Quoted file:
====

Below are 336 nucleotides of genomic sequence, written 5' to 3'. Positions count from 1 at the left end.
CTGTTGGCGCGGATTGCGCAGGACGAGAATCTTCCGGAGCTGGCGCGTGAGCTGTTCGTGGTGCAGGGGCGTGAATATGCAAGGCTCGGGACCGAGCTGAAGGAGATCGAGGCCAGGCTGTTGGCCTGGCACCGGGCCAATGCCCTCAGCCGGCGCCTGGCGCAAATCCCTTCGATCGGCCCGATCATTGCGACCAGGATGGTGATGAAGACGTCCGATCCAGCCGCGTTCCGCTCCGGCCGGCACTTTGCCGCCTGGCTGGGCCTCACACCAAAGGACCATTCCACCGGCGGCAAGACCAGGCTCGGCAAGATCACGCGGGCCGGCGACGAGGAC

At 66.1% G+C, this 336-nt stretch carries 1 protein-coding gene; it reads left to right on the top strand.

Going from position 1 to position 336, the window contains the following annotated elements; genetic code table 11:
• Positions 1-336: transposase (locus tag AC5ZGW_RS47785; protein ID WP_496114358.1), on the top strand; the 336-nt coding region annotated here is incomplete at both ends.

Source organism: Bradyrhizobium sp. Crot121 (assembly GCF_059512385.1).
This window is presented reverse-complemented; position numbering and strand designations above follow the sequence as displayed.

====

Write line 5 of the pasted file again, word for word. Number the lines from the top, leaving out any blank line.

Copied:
• Positions 1-336: transposase (locus tag AC5ZGW_RS47785; protein ID WP_496114358.1), on the top strand; the 336-nt coding region annotated here is incomplete at both ends.